Sunday 11th December 2016 – Manchester Ritz
Monday 12th December 2016 – Nottingham Rock City
Wednesday 14th December 2016 – Aberdeen Garage
Thursday 15th December 2016 – Glasgow Garage
By Mary Chang
on Tuesday, 27th September 2016 at 12:00 pm
“What are you going to do about it?” That, my friends, is Isaac Holman’s rallying cry in Slaves’ latest single ‘Spit It Out’. On the surface, dripping with barely veiled contempt, it sounds like a lad’s standard response to a mate’s whinging about the problems in his life. In these trying times of a declining world economy and the lack of upward mobility available to youth, this kind of whinging is common and depending who you talk to, increasingly justified. The interesting part about this song is it’s not just railing on, being loud and obnoxious just to be loud and obnoxious. Holman continues, “maybe you should put yourself / in someone else’s shoes / try hard not to dwell upon / decisions that you choose”.
Hmm. So maybe Slaves have indulged in a bit of philosophical thought since their 2015 bracing debut ‘Are You Satisfied?’, eh? One wonders if being nominated for last year’s Mercury Prize impressed on the Tunbridge Wells duo the need to contemplate beyond unbridled menace. For their energetic, uncompromising manner onstage, the pair – Holman on lead vocals and drums and Laurie Vincent and guitars – have become firm favourites on the live scene. Their always raucous gigs and festival appearances have garnered impassioned overtures from fans and casual observers alike. A common complaint about ‘Are You Satisfied?’ was that it lacked the energy of their live shows. So how does ‘Take Control’, their new long player out Friday, compare? If you’re judging this album by sheer loudness, it should receive an A+ and then some.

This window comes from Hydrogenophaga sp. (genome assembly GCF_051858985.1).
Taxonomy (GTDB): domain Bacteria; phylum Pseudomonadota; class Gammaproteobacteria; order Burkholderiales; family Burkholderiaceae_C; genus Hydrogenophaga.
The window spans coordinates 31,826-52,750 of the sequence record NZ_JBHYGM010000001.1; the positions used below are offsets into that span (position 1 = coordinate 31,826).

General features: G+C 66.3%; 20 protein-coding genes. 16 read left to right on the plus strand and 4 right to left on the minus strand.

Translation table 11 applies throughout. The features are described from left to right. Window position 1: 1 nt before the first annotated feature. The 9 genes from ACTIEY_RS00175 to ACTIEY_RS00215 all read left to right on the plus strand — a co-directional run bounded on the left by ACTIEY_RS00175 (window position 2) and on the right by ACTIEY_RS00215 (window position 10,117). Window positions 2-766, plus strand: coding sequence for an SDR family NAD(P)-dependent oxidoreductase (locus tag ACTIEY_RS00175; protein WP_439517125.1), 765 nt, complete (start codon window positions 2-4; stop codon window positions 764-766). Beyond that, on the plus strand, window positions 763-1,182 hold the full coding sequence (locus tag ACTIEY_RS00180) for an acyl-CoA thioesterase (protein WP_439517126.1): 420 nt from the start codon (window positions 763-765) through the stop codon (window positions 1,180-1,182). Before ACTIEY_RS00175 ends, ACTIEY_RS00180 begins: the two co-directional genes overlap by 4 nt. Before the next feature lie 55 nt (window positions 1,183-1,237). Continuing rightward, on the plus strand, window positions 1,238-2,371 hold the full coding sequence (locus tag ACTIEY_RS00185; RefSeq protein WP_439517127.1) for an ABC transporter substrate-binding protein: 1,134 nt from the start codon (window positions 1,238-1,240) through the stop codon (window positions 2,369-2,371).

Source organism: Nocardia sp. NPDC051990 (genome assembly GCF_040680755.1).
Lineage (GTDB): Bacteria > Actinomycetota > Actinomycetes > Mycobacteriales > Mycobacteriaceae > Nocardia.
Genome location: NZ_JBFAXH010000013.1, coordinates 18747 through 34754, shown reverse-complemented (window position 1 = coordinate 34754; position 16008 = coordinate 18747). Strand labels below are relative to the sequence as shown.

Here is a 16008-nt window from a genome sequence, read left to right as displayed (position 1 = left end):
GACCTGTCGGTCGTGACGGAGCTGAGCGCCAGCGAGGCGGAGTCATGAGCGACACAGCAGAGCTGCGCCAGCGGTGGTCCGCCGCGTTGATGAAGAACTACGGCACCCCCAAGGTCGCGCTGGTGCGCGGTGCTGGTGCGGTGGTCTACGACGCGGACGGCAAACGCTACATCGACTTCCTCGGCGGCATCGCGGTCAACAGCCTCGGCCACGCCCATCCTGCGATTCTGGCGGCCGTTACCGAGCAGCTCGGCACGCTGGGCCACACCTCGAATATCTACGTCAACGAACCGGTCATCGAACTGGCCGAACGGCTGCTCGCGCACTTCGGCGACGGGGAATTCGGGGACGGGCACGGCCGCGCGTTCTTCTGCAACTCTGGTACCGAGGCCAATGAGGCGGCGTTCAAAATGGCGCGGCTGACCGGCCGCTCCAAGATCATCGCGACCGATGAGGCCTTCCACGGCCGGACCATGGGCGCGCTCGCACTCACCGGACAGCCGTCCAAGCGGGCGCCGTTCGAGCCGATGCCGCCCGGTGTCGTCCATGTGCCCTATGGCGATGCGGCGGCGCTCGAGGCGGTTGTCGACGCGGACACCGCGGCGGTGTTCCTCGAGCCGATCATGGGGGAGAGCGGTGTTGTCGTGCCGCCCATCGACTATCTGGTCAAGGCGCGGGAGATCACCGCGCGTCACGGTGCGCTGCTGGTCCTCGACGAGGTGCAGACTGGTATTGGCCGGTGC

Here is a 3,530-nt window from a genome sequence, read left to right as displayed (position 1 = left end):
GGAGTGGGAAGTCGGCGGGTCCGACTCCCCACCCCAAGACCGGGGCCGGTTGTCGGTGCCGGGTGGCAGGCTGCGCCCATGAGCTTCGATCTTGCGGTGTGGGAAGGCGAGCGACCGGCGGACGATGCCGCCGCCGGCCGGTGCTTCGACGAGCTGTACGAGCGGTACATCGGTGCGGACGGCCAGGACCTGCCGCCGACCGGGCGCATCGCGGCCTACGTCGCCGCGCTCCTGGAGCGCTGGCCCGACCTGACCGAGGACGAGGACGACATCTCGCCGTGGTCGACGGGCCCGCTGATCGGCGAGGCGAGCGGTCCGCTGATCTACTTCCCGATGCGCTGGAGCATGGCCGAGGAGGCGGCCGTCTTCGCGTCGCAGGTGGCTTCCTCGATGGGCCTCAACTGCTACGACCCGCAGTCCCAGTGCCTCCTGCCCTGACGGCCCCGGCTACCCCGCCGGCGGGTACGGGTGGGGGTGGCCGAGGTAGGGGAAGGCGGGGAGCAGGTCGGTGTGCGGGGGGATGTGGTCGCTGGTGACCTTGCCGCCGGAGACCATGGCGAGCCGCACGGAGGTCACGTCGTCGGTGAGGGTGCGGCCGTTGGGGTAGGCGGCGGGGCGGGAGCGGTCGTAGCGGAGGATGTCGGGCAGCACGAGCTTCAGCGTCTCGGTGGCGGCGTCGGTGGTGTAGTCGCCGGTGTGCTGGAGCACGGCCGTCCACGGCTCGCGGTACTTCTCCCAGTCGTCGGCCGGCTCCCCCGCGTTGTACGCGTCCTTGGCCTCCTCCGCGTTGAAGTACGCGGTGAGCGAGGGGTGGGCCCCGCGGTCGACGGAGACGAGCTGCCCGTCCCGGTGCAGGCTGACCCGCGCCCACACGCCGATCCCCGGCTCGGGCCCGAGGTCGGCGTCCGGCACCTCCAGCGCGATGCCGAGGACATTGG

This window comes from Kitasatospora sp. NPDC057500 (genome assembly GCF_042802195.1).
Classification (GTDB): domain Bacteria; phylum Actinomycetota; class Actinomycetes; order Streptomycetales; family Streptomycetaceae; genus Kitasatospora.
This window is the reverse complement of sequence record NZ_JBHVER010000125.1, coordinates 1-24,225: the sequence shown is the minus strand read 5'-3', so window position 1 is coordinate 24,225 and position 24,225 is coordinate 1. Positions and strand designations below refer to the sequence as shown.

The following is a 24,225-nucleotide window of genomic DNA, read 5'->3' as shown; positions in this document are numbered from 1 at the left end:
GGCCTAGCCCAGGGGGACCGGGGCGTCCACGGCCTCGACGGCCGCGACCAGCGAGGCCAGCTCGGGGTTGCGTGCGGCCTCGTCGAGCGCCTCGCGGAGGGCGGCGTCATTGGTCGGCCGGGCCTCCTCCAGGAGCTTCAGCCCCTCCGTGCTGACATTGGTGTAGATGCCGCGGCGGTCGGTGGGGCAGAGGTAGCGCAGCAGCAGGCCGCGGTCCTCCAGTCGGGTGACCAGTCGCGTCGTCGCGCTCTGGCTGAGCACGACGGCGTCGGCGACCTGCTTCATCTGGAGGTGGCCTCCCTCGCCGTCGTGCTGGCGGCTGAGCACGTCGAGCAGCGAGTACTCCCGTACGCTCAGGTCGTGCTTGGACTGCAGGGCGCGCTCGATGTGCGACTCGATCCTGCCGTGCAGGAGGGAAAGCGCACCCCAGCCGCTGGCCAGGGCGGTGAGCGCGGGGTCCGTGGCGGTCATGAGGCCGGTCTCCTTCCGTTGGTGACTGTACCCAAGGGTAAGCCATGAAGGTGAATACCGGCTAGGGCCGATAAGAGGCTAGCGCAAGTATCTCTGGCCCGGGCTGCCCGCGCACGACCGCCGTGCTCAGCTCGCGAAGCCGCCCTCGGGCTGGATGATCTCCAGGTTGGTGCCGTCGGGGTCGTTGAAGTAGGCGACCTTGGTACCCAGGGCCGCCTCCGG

In the recording of ‘Take Control’, they enlisted the help of a punk and hip-hop A-lister and founding member of the Beastie Boys Mike D, who upon hearing ‘Are You Satisfied?’, was excited to work with an act with an ethos all too familiar to him. “I feel right now the world needs an album like this. Something that is more raw, more alive and less polished. I was impressed with the band’s strong point of view. They actually speak their minds about social topics.” Mike D features prominently on ‘Consume or Be Consumed’, a growly number punctuated by shouts – including what sounds like the indignant screams of a man getting his legs amputated, eep! – and rapid-fire, melodic verse. At the most basic level, this song can be interpreted as a reflection of our dog-eat-dog world. These are tough times, but Slaves’ message is best summed by Mike D’s own line of “now get your shit together, brother”.